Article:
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Dragons’ Den series 13: Episode 10

Posted by: , Posted on: - Categories: Copyright, Licensing, Trade marks

Having overindulged on turkey and mince pies over the last two days, the last thing I want to do is move off the couch and away from the TV.

I'm sure the clever folks at the BBC knew that 90% of the population would be feeling the same way this evening and wanted to entertain us. So what better way to do it than by bringing back the Dragons!

A Christmas TV schedule should be full of drama and sprinkled with the odd, heart-stopping moment. Tonight’s episode didn't disappoint on any account.

Den of the Dead

I suppose I should start with the obvious. Zombies. In the Den. Who would have thought it?!

The horrifying pitch from Roy Fitter of Ram Training Limited showcased his zombie boot camp in all its gory glory. Luckily for the Dragons (and for my nerves!), it wasn't a real awakening. But unfortunately for Roy, the horror show in the Den didn't end when they dragged the zombie out in the lift.

Zombie in the Den.

Roy started his pitch well, asking for an £80k investment for a 20% stake in his business. What he failed to mention was that the investment wasn't for the company he was demonstrating. Instead, it was for a completely new subsidy he was hoping to set up.

This caused a frosty atmosphere and alienated many of the Dragons. With such a successful company already in operation, surely Roy could manage to take on this venture alone?

If he wants to diversify into new businesses opportunities but keep control of the brand and zombie event experience, Roy could consider franchising his company. Ram Training Limited owns the trade mark for Zombie Boot Camp so would be able to license the name to others. This would mean that other people could pay Roy for the right to use his business format, branding and know-how to run their own events all over the UK.

Despite the frightful pitch, Peter Jones still saw a glimmer of hope in Roy’s idea, making an offer with a twist. Peter asked for 30% equity in both the new company and Ram Training Limited. But this was more than Roy was prepared to part with. Reluctant to make a deal without consulting his business partner spouse, a bruised Roy left empty handed.

A medical marvel?

Another entrepreneur who may have benefited from a licensing deal was Chris Ford with Tap2Tag. Chris has developed his medical wristband to help emergency services and the public save lives. A quick tap on the wristband with a mobile phone allows the emergency service to access medical information on the wearer.

Tap2Tag in the Den.

Sarah Willingham immediately spotted this a major issue:

In order for this to work, the paramedics have all got to know what this is.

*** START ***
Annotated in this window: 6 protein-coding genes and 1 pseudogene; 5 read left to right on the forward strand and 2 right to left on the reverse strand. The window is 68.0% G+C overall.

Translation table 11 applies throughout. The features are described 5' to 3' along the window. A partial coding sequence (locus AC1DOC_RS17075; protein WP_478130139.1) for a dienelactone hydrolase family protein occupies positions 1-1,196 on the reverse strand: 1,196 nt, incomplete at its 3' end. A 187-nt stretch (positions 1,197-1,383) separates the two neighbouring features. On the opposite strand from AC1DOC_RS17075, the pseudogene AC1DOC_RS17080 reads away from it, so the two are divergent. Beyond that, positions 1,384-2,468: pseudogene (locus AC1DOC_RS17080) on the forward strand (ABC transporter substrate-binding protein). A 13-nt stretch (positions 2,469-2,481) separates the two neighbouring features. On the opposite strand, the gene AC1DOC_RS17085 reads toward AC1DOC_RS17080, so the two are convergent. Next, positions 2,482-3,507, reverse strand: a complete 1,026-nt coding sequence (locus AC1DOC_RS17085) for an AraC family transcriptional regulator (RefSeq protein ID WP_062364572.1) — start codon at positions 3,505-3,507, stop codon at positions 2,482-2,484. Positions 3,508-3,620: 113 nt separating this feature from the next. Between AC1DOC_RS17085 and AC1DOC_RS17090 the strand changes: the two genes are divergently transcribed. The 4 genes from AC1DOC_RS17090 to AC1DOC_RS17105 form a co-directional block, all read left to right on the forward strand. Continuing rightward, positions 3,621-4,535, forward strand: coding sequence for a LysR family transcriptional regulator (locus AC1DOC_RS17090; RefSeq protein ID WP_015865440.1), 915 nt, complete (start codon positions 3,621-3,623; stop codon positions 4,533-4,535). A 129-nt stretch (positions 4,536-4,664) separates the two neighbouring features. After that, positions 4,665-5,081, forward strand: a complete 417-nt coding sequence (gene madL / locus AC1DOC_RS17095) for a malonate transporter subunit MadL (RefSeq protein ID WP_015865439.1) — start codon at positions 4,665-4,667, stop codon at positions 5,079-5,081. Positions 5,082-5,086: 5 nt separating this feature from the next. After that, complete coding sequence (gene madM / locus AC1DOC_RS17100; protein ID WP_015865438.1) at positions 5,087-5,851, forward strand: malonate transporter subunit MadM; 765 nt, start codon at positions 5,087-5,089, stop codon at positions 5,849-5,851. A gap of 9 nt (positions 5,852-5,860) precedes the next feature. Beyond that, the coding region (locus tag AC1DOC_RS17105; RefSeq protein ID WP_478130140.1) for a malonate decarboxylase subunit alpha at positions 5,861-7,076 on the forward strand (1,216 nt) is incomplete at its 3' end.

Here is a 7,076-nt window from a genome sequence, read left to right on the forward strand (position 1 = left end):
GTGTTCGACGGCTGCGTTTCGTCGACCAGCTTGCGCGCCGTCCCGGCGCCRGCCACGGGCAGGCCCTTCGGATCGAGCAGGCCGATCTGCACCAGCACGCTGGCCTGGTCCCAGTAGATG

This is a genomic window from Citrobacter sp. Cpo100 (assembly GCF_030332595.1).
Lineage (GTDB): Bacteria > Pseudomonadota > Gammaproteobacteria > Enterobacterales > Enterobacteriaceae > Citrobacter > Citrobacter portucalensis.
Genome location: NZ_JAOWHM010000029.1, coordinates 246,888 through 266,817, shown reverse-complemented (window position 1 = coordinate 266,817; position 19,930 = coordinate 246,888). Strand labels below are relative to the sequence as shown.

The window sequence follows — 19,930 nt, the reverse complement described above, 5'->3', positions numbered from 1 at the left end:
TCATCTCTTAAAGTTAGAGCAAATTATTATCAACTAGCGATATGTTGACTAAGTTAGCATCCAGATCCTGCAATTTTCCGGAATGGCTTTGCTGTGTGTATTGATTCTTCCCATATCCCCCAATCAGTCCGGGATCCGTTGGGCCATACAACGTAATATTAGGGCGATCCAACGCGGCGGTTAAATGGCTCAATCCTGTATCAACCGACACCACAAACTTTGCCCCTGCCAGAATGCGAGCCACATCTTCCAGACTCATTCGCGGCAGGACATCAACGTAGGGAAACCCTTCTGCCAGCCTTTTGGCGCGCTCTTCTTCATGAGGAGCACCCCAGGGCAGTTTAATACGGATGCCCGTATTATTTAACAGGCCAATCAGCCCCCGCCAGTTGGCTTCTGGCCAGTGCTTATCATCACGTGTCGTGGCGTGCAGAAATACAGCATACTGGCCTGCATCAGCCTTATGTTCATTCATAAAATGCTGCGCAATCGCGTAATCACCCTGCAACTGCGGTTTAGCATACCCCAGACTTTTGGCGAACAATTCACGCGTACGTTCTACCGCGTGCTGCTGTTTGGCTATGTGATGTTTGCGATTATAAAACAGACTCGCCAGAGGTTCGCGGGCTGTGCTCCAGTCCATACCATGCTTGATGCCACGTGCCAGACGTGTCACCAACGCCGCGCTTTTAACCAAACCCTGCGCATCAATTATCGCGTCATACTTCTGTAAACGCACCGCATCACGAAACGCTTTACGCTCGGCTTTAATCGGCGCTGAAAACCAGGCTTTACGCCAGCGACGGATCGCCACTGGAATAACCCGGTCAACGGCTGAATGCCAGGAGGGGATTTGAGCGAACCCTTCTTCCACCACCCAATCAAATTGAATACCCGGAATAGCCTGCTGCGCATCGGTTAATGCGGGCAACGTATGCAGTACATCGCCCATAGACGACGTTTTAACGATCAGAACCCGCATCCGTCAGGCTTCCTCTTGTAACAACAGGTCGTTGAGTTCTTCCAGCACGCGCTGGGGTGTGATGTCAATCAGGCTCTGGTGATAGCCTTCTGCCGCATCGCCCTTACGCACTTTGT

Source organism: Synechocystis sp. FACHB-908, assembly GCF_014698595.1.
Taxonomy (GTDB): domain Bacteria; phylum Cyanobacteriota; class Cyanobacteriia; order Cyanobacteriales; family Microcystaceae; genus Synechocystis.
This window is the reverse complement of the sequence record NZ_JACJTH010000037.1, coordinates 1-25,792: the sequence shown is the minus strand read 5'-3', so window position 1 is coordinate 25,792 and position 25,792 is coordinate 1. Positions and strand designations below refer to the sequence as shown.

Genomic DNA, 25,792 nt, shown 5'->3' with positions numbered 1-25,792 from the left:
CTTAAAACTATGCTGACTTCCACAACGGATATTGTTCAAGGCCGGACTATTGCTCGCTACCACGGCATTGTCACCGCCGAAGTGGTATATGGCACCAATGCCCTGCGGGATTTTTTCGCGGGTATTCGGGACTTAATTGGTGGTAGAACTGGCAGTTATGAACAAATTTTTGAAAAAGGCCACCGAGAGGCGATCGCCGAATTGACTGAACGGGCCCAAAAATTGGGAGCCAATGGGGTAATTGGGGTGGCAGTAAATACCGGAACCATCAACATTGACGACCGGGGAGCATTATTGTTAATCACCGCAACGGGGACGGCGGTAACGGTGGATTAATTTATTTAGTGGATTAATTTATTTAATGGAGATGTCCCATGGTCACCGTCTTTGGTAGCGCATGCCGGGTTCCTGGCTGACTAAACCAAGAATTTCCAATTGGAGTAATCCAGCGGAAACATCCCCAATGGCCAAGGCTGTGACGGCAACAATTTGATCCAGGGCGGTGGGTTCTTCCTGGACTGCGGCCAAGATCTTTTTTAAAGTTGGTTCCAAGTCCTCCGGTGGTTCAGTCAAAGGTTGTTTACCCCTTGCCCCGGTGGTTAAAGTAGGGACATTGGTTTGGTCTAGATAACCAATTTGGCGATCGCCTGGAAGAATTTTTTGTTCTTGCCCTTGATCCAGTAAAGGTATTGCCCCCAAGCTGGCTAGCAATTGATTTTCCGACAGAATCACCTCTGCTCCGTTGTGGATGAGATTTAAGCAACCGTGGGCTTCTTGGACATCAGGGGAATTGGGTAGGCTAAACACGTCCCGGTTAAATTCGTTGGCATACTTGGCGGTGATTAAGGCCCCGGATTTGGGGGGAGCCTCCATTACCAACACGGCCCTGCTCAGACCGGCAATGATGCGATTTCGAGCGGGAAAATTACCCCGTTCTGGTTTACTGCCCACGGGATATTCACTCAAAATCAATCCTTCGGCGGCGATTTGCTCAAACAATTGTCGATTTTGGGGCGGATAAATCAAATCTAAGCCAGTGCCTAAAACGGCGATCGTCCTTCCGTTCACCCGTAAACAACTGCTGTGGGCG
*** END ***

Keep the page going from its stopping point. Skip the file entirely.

As it turned out, this was the reason Chris was in the Den. He was looking for a £75k investment to fund awareness raising activities and develop his website.

But Nick Jenkins couldn't quite get his head around the concept. Costing just £20 to buy, there are no subscription fees involved in Chris' business structure. This means that Chris gets little reward for maintaining a product that contains so much risk and responsibility.

But it was Deborah Meaden who really struck gold with her suggestion. Rather than his current business model, Chris could license the software to customers. As developer of the software used in this technology, Chris owns the copyright. But remember, if a third party creates software or any other copyright material for you, you’ll need to re-assign the rights to your business.

Chris could supply his software to users, such as the NHS, and charge a licensing fee for this. He could also charge a subscription fee on top of this if he wished, to provide continuous support for the software. This way he would gain a steady flow of income based on his IP for the life of the software, instead of the one-off fee he's currently getting.

Their doubts over the product and pricing were enough for all Dragons to declare themselves out. This meant Tap2Tag exited the Den investment-less and, I'm sure, feeling a little under the weather.

Make money from your IP

The festive period may be upon us but it seems that the Dragons are feeling more like Scrooge than Santa at the moment. With only one investment tonight, it’s been a difficult start for this batch of hopeful entrepreneurs. Will the New Year bring in a change? I guess we’ll find out next week.

While we wait, find out if your business could benefit from franchising or licencing with our IP Health Check. The free online tool has modules on both areas to help you understand more about whether these are suitable for your business.

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1 comment

  1. Comment by Mandy posted on

    They are going to regret both of these.. That bracelet needs a really secure website for data protection. The advantage of the bracelet is that people don't need to wear a label explicitly saying "DIABETES" or "ADDISON'S" or whatever. Design of the bracelet needs improvement though..


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